Antihypertensive and Lipid-Lowering Treatment to Prevent Heart Attack Trial (ALLHAT) Collaborative Research Group. Effect of the Antihypertensive and Lipid-Lowering Treatment to Prevent Heart Attack Trial (ALLHAT) on conduction system disease. JAMA Internal Medicine. 2016 Aug 1;176(8):1085-1092. https://doi.org/10.1001/jamainternmed.2016.2502
Antihypertensive and Lipid-Lowering Treatment to Prevent Heart Attack Trial (ALLHAT) Collaborative Research Group. / Effect of the Antihypertensive and Lipid-Lowering Treatment to Prevent Heart Attack Trial (ALLHAT) on conduction system disease. In: JAMA Internal Medicine. 2016 ; Vol. 176, No. 8. pp. 1085-1092.
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abstract = "Importance: Cardiac conduction abnormalities are associated with an increased risk for morbidity and mortality, and understanding factors that accelerate or delay conduction system disease could help to identify preventive and therapeutic strategies. Antifibrotic and anti-inflammatory properties of angiotensin-converting enzyme inhibitors and treatment for hyperlipidemia may reduce the risk for incident conduction system disease. Objective: To identify the effect of pharmacologic therapy randomization and clinical risk factors on the incidence of conduction system disease. Design, Setting, and Participants: This secondary analysis of the Antihypertensive and Lipid-Lowering Treatment to Prevent Heart Attack Trial (ALLHAT) investigation acquired data from 623 North American centers. A total of 21 004 ambulatory individuals 55 years or older with hypertension and at least 1 other cardiac risk factor were included in the analysis. Interventions: Participants were randomly assigned to receive amlodipine besylate, lisinopril, or chlorthalidone. Individuals with elevated fasting low-density lipoprotein cholesterol levels were also randomized to pravastatin sodium vs usual care. Main Outcomes and Measures: An electrocardiogram (ECG) was obtained at study enrollment and every 2 years of follow-up. The development of incident first-degree atrioventricular block, left anterior fascicular block, incomplete left bundle branch block (LBBB), LBBB, incomplete right bundle branch block (RBBB), RBBB, or intraventricular conduction delay was assessed by serial ECGs. Results: The 21 004 participants (11 758 men [56.0{\%}]; 9246 women [44.0{\%}]; mean [SD] age, 66.5 [7.3] years) underwent a mean (SD) follow-up of 5.0 (1.2) years. Among the 1114 participants who developed any conduction defect, 389 developed LBBB, 570 developed RBBB, and 155 developed intraventricular conduction delay. Compared with chlorthalidone, randomization to lisinopril was associated with a significant 19{\%} reduction in conduction abnormalities (hazard ratio [HR], 0.81; 95{\%}CI, 0.69-0.95; P = .01). Treatment with amlodipine, however, was not associated with a significant difference in conduction outcome events (HR, 0.94; 95{\%}CI, 0.81-1.09; P = .42). Similarly, pravastatin treatment was not associated with a reduced adjusted risk for incident disease compared with usual hyperlipidemia treatment (HR, 1.13; 95{\%}CI, 0.95-1.35; P = .18). Increased age (HR, 1.47; 95{\%} CI, 1.34-1.63; P <.001), male sex (HR, 0.59; 95{\%}CI, 0.50-0.73; P <.001), white race (HR, 0.59; 95{\%}CI, 0.50-0.70; P <.001), diabetes (HR, 1.23; 95{\%}CI, 1.07-1.42; P = .003), and left ventricular hypertrophy (HR, 3.20; 95{\%}CI, 2.61-3.94; P <.001) were also independently associated with increased risk for conduction system disease. Conclusions and Relevance: Incident conduction system disease is significantly reduced by lisinopril therapy and is independently associated with multiple clinical factors. Further studies are warranted to determine whether pharmacologic treatment affects conduction abnormality outcomes, including pacemaker implantation.",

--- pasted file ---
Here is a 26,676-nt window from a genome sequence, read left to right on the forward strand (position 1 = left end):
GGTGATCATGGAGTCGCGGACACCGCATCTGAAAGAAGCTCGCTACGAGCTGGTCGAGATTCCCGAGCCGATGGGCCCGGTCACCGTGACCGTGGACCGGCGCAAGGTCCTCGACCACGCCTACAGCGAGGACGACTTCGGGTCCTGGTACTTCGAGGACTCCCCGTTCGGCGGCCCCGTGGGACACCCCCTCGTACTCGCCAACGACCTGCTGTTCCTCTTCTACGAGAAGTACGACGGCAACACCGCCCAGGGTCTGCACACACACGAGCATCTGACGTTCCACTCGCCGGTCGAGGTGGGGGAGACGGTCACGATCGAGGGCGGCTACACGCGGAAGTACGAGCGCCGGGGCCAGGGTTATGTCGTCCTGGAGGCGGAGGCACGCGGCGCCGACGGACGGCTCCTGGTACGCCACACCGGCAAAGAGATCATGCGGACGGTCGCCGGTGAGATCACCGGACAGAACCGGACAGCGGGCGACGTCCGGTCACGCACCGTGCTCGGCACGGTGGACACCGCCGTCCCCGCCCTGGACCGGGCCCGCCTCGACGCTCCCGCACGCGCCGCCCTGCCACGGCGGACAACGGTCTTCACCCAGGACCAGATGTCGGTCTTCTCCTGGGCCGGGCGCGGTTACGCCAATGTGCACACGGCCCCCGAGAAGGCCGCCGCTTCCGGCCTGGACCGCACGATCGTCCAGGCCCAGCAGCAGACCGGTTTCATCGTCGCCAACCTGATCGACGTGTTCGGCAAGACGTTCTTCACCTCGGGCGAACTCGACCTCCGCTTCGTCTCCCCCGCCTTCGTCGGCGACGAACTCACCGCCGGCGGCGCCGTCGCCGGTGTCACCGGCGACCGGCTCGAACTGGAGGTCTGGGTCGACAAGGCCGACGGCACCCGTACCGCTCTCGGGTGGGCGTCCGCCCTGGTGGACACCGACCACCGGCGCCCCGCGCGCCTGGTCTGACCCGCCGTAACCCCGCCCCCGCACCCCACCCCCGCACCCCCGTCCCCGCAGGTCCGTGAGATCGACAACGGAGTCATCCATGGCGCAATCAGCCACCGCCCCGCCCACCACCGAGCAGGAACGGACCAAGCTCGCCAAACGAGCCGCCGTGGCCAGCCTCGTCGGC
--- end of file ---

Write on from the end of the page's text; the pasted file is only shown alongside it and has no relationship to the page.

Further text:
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T1 - Effect of the Antihypertensive and Lipid-Lowering Treatment to Prevent Heart Attack Trial (ALLHAT) on conduction system disease

AU - Antihypertensive and Lipid-Lowering Treatment to Prevent Heart Attack Trial (ALLHAT) Collaborative Research Group

AU - Dewland, Thomas

AU - Soliman, Elsayed Z.

AU - Davis, Barry R.

AU - Magnani, Jared W.

AU - Yamal, Jose Miguel

AU - Piller, Linda B.

AU - Haywood, L. Julian

AU - Alonso, Alvaro

AU - Albert, Christine M.

AU - Marcus, Gregory M.

PY - 2016/8/1